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What is a dialect? Apparently even the scholars can’t agree


Previous lessons have mostly focused on learning our heritage language and the importance of understanding some Italian history and the evolution of Italian from Latin through familial languages and “dialects.” 

This month we will explain, based on linguistical studies, when a dialect is considered a dialect as opposed to when a language is mistakenly referred to as a dialect. It is not just language learners but also Italians who are among those who misuse the word dialect. This misrepresentation was further clarified this past Feb. 21, a date in which all countries recognize International Mother Language Day. 

The date and proclamation were an initiative of Bangladesh and was approved at the 1999 UNESCO General Conference and observed worldwide since 2000. The goal was to promote awareness of linguistic and cultural diversity and multilingualism. 

This year the Sardinian government reiterated that Sardinian is an official minority language in Italy. As such it should not to be improperly classified as an Italian dialect but as a separate and distinct romance language. 

There are numerous other “Italian” dialects which, grammatically and linguistically, qualify as separate and distinctive minority languages. These are “dialects” which are not mutually intelligible with standard Italian. There are a number of linguists who suggest the Italian “dialects” should be more correctly defined as local romance languages or minority languages and not as altered forms of Italian. These so-called dialects are nothing other than the evolution of vulgar Latin, on site, in 2000 years of history. As such they should not be considered languages subordinate to Italian, but languages with equal dignity like the major romance languages Spanish, French, Romanian and Portuguese. 

Standard Italian is nothing more than an archaic and sophisticated form of the Tuscan vernacular. The only dialects spoken in Origo, closely related and mutually comprehensible with Italian, were the peninsula’s central dialects such as Perugian, Viterbo, and Corsican, which is a derivative of archaic Pisan. Northern dialects once had closer relationships with the Occitan and Old French dialects, Langue d’Oil and Arpitano’ than they did with Tuscan-Italian.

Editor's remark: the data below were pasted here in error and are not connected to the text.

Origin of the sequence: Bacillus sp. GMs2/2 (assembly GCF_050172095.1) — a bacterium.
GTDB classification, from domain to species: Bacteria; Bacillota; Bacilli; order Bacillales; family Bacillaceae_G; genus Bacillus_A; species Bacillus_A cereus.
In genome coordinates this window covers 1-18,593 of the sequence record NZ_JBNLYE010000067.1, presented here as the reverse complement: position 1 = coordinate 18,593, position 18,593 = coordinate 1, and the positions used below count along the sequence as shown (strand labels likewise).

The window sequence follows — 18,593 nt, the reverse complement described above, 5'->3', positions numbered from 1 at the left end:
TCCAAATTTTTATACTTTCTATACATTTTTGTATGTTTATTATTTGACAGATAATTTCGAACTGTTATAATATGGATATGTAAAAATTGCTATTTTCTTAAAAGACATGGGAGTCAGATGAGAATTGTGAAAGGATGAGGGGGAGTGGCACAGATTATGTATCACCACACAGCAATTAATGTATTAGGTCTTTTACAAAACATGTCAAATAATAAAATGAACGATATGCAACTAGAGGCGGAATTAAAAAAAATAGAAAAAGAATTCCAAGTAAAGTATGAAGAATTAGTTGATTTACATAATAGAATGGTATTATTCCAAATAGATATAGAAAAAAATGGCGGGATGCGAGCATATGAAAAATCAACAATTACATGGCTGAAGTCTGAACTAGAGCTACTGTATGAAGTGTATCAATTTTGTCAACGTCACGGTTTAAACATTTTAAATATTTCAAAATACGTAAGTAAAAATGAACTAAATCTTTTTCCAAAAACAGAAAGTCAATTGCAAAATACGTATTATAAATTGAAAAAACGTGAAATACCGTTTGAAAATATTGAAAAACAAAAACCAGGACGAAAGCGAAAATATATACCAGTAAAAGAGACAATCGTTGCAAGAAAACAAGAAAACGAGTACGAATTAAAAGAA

In the mid-20th century, a newly unified Italy began to use a common language. This occurred when Mussolini’s fascist government decreed standardized Italian the only acceptable language for education and in mass media. Nonetheless, the use of these regional languages has persisted, particularly in the south in Sicily, Sardinia and even in Corsica. In 1859 Italian and Corsican were banned on the island of Corsica and only French was approved as the official language.

In recent years, in Italy’s five autonomous regions and the now French autonomous region of Corsica, some educational institutions are now teaching these regional mother languages in select subject areas. They are often included in lessons pertaining to the region’s history and in language arts classes. 

Friulian and Sardinian are two regional languages officially recognized by the Italian government as separate and distinct languages and not dialects. There are also ongoing legislative attempts at the national level to have Neapolitan recognized as an official minority language. Sicilian has also been recognized as a minority language by UNESCO. Below are a few examples in which you can compare the variations as well as connections between the languages used in different regions. 

Italian and Tuscan: Il diavolo è saggio, perché è vecchio.

Sicilian: Lu dimoniu sapi assai, perchì è vecchiu.

Corsican: U diaule ne sa, eppò ne sa, perch’ è becchiu.

Lombard: El diaol el ne sa tante, perché l’è vèc.

Venetian: El diavolo ghe ne sa assae, perché l’è vecio. 

Piedmontese: El diavo a l’è sa tante, a l’è vej. 

Sardinian: Su diaulu est sàbiu, ca est betzu.

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